The program includes a professional development component, including a day of media training at the AAAS offices to practice the art of communicating our research to a general audience. They also connect fellows with high level members of the House Committee of Science, Space, and Technology, the White House Council on Women and Girls, and the Office of Science and Technology Policy to foster discussions on ways to improve the climate for women in academia and to offer role models for women looking to pursue careers in scientific policy.
Thanks to the reputation of the award, I have been contacted by recruiters from industry, and thus as a bonus have made helpful connections should I choose to pursue scientific research outside of academia as well. I can also now add elle and Teen Vogue to my list of citations. I wonder how that affects my h index?
The application deadline for the 2015 fellows program just passed last month, and I received 19 (!) requests for advice, mostly from women and astronomers whom I had never met. The advice I gave was first and foremost to, obviously, have an awesome research program that you are passionate about. Have you ever served on a TAC or other fellowship committee and read a proposal from someone who isn’t completely invested in the project? As a reader, you can tell. We are told that “enthusiasm is contagious” and this is even more relevant when we are promoting astronomy to scientists from other STEM fields.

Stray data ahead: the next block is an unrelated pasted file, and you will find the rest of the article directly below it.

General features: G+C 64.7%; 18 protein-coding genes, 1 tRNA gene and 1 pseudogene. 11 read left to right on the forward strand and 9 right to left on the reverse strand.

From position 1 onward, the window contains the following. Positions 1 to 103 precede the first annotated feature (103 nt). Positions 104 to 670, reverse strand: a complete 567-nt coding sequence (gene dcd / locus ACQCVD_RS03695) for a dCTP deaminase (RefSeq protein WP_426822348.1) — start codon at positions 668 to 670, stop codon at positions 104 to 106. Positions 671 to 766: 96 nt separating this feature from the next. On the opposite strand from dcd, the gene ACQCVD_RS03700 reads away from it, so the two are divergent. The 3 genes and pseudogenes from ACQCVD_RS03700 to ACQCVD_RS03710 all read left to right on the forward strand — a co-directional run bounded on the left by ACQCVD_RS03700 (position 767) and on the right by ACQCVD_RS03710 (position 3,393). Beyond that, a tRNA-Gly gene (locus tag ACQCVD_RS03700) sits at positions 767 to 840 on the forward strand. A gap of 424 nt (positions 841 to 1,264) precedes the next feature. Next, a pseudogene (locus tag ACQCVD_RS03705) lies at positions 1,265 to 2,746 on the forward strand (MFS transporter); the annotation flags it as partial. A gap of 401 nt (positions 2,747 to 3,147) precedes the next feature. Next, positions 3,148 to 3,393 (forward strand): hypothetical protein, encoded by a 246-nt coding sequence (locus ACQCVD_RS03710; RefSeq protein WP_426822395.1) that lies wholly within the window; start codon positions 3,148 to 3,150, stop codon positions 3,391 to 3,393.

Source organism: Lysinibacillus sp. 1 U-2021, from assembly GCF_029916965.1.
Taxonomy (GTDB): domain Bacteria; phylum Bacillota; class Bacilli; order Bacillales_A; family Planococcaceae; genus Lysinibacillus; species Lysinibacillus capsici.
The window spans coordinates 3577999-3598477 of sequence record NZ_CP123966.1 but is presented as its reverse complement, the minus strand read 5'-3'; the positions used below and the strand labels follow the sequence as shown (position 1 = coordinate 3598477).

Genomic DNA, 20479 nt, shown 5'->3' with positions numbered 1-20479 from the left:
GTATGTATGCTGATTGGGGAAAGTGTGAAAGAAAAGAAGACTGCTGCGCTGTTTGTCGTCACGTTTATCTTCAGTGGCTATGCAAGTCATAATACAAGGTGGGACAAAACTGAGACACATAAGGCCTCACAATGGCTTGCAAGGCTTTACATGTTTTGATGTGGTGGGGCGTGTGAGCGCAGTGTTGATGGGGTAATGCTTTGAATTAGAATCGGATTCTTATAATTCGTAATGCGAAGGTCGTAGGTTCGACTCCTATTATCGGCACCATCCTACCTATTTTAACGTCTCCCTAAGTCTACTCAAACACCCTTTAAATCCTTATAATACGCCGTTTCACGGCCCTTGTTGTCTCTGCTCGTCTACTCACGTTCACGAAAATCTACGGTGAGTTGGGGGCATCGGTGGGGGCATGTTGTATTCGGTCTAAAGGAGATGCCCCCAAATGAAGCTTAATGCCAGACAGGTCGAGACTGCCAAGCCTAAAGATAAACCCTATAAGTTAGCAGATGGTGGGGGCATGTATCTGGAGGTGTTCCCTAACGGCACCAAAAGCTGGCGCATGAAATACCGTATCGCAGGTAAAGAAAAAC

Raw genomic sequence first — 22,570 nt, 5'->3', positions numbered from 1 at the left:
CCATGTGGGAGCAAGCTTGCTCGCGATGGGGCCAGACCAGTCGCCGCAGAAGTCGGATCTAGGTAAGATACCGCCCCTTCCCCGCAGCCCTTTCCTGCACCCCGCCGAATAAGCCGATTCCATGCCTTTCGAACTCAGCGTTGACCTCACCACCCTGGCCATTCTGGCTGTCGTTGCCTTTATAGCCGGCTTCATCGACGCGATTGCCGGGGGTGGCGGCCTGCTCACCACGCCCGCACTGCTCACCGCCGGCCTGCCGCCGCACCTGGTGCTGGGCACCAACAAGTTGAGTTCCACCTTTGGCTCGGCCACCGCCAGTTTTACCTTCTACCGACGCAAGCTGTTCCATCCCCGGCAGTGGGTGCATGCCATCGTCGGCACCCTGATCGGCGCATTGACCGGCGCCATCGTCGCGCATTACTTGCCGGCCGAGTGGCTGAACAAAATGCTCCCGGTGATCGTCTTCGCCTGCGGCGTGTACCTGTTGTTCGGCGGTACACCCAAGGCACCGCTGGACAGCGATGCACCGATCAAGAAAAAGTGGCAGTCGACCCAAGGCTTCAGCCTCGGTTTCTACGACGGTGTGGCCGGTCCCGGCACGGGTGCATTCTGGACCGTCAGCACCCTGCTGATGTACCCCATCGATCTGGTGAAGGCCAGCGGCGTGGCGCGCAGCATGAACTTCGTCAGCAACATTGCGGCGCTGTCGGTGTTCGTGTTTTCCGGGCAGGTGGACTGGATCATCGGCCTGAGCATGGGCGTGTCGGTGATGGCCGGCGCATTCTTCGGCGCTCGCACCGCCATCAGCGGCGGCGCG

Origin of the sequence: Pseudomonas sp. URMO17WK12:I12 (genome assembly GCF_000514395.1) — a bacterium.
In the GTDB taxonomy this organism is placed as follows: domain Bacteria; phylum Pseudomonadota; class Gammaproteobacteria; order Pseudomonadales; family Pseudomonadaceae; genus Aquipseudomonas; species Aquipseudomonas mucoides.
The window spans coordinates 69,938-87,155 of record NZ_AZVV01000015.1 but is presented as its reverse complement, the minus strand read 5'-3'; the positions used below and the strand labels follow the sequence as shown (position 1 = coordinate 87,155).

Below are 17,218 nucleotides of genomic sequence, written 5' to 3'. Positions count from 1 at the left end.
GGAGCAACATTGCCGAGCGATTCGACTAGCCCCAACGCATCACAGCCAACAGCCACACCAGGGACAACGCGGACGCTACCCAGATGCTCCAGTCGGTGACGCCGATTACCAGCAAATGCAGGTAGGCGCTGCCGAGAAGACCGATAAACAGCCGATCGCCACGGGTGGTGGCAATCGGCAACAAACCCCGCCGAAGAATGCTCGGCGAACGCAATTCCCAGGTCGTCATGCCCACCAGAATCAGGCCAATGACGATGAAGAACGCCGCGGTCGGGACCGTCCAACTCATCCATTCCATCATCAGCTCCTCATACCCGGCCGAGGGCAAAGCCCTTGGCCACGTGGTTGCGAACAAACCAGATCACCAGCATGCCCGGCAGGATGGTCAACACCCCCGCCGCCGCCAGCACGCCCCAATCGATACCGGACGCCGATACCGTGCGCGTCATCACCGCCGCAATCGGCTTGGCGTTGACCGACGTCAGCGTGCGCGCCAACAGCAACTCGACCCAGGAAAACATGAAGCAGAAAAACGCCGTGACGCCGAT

At the heart of the FWIS program is the catchy slogan, “The world needs science and science needs women.” L’Oréal’s goal is to offer support to women at a critical stage of their careers, the postdoctoral period, when many women leave choose to leave academia. Since my proposed budget was dominated by a salary request, I explained in my application how crucial an additional year of time as a postdoc can be for someone who relies on biannual or even only annual telescope deadlines. The cycle of proposal planning + telescope deadline + interminable waiting period for TAC decision + (hopefully) approval + interminable waiting period for data collection + observations is not necessarily obvious outside of astronomy.
This year the FWIS program also added a new criterion that fellows be actively investing themselves in the community and in training future scientists. In my experience, if you have not already made such efforts a priority, this is also not something you can convincingly fake. Some of my efforts include working with NASA to develop classroom materials depicting scientists from a broader range of backgrounds, bringing a portable planetarium to underserved communities in rural Virginia, and a weekly Everyday Einstein science podcast with an international audience.
Some people may disagree, but I also think it doesn’t hurt to show some personality in your application. This can be hard for scientists since the standard for our normal writing is so dry. For women, breaking with formality can carry the extra risk of fear of not being taken seriously. However, when we are looking to private corporations or foundations outside of the normal funding channels, I think it helps to color outside the lines a little.
For more information on the FWIS program, check out:
To see the type of research FWIS funds as highlighted in short videos about this (and past) year’s fellows, check out the youtube channel here (but please try to ignore the fact that my glasses are crooked because my toddler bent them earlier that morning):